Q: I am a middle-aged man and for the past one month, I have been having very painful bowel motions. The pain lasts several hours after going to the toilet and it even keeps me up at night. Life at the workplace has also become difficult because I am unable to sit for long hours due to pain.
Recently, I noticed some blood on the toilet paper after passing stool. This prompted me to go to see a doctor who said that I have an anal tear. He prescribed some ointment for applying and though I have used it for one week, I still have pain. I doubt his diagnosis because I honestly cannot understand how I got a tear in my anus. (I thought only people who insert things up their bottom got tears in that region). If I truly have a tear, shouldn’t it be closed? Please, help me.
Anal tears are medically known as ‘anal fissures’. They occur on the inner lining of the anus and they can affect anyone at any age. In most cases, they are as a result of passing hard large stool and straining in the toilet (often a consequence of constipation).
They can also occur if you have an underlying intestinal condition like inflammatory bowel syndrome (IBD) or long-standing diarrhoea. Infections such as tuberculosis, syphilis and HIV have also been known to be associated with anal fissures. Having anal intercourse and inserting foreign objects can also result in anal tears. Deep anal tears can sometimes occur during childbirth. Rarely, anal tears may be associated with cancer.
Symptoms of anal fissures
Anal pain is the most prominent symptom. The pain can go on for hours after the stool evacuation and it is believed to be due to spasms of the anal sphincter (muscle that keeps the anus closed).
Blood in the stool or on the toilet paper noted after wiping oneself in the toilet. Usually, the blood appears bright red.
Most people also report a small lump or loose skin (known as a ‘skin tag’) at the anal opening.
How does the doctor diagnose anal fissure?
Usually, your symptoms will provide a good guide as to the cause of your problem. To confirm the presence of a fissure, a doctor will gently look inside the buttocks.
Non-surgical treatment for anal fissures
It is important to address the underlying cause of your fissure. Usually, this requires lifestyle changes in addition to medication.
Constipation can be managed by eating a high fibre diet. This diet is rich in fruits, whole grains, nuts and vegetables.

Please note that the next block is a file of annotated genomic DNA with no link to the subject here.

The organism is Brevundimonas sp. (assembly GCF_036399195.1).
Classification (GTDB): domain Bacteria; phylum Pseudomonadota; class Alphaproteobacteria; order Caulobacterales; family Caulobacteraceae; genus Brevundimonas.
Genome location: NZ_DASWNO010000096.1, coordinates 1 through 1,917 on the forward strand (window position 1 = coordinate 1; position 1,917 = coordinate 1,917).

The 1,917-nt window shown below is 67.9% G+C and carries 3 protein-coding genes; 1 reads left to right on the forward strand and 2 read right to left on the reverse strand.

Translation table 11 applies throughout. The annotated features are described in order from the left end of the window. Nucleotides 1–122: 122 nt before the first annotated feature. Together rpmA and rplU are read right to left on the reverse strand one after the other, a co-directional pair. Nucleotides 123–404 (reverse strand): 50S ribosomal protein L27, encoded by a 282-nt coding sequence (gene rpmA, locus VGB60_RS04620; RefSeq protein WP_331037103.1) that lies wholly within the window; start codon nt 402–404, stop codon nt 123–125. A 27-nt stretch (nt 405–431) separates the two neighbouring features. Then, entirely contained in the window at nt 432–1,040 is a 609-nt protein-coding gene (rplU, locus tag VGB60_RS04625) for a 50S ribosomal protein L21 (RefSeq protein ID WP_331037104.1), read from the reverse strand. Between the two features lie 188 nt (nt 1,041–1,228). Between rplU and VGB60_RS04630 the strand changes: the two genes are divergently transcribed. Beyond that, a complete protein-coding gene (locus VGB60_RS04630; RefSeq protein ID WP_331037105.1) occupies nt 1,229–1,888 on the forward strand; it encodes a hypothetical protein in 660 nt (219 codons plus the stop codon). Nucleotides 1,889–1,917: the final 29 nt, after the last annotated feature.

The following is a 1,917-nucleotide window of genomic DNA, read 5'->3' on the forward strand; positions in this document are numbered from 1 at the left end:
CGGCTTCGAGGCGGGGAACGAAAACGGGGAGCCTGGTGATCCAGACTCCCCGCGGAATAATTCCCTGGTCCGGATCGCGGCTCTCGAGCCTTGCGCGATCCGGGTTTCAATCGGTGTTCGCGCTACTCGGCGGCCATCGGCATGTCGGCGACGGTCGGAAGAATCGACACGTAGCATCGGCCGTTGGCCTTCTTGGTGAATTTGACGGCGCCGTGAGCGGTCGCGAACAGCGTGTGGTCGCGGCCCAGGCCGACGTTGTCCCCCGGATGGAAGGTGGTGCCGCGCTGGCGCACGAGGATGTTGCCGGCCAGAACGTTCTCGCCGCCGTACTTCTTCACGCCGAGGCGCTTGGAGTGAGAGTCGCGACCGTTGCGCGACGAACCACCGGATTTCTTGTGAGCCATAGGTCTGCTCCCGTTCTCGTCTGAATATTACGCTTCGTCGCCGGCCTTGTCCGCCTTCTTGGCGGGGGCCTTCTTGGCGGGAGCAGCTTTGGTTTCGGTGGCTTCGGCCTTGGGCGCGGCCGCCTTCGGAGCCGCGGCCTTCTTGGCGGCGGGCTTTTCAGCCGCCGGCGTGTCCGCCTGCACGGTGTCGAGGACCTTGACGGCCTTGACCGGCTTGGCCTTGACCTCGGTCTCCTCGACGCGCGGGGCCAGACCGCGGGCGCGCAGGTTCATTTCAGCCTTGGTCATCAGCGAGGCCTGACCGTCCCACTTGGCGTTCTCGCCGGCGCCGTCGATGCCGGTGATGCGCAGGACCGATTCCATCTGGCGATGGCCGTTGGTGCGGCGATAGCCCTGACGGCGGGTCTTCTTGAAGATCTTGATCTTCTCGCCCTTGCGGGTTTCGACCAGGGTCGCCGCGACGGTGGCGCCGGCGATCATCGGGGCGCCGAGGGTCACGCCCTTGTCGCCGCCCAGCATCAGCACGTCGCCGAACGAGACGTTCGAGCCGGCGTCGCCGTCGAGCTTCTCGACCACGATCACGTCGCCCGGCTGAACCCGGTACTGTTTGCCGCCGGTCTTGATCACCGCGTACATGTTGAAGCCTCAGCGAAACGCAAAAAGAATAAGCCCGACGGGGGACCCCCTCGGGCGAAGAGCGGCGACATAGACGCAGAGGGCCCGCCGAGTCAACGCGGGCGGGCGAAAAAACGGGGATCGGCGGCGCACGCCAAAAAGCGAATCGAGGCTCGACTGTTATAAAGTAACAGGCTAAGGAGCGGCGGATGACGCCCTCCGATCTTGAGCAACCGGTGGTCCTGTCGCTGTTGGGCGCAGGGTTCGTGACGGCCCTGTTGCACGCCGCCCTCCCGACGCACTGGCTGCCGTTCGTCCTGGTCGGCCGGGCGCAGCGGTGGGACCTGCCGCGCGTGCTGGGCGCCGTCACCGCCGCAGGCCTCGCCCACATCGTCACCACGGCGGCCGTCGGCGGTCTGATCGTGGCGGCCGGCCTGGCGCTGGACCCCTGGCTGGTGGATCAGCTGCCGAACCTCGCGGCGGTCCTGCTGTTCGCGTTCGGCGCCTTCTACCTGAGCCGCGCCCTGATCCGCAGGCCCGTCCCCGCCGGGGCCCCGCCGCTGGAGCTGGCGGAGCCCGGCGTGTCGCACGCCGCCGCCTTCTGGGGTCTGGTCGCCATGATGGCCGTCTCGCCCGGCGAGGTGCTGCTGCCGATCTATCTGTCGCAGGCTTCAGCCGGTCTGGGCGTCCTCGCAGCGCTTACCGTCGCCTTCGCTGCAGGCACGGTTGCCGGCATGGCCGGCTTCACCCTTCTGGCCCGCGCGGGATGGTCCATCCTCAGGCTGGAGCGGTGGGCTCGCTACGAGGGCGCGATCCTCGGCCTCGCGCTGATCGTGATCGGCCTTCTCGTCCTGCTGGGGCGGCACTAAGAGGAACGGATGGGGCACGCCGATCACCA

In addition, increasing daily fluid intake to two or three litres a day can improve your stool habits. However, increasing fibre intake can lead to bloating and excessive flatulence so do it progressively.
Medication: In addition to the stool softener, a doctor may prescribe an ointment to apply in the anus. This medication relaxes the anal sphincter and helps in the healing process.
To assist in controlling pain, a doctor will also prescribe an anaesthetic ointment. If the pain is still significant, additional pain tablets may be prescribed.
Some people report pain relief if they sit in warm salty water (sitz baths) for 10 to 20 minutes after passing a bowel motion.
However, avoid narcotic painkillers as these can worsen your constipation (if you are buying the medication over the counter, inform your pharmacist about your constipation to help them select the best drug for you).
Good toilet habits: Avoid holding in stool or straining in the toilet as this can worsen the tear.
Underlying medical conditions: If the anal tear is related to another condition other than constipation (e.g. IBD or infections), get the underlying condition appropriately treated.
Usually, anal fissures related to underlying medical problems do not heal or recur unless the problem is treated.
Sexual habits: Anal sex should ideally be performed with the use of a lubricant (preferably a water-based one). This minimises the chances of getting significant anal tears.
Botox injections (similar to those used in cosmetic surgery to reduce wrinkles) may be injected in the area to help heal a fissure. Often, this is attempted if medical treatment for the fissure is not effective.
Often, surgery is a last resort. The procedure is known as a ‘lateral sphincterotomy’ and it involves cutting the anal sphincter muscles. Usually, this is a day surgery and you can go home afterwards. A concerning possible complication of this procedure is incontinence (loss of control of flatus or stool passage).
How long does it take anal fissures to heal?
With proper treatment (both non-surgical and surgical), most anal fissures take six to 12 weeks to heal completely. In most cases, you will begin to feel relief within two weeks of therapy.
You must continue treatment even when your symptoms subside. In addition, maintain a healthy lifestyle even after your treatment is complete. This is to prevent the fissure from recurring.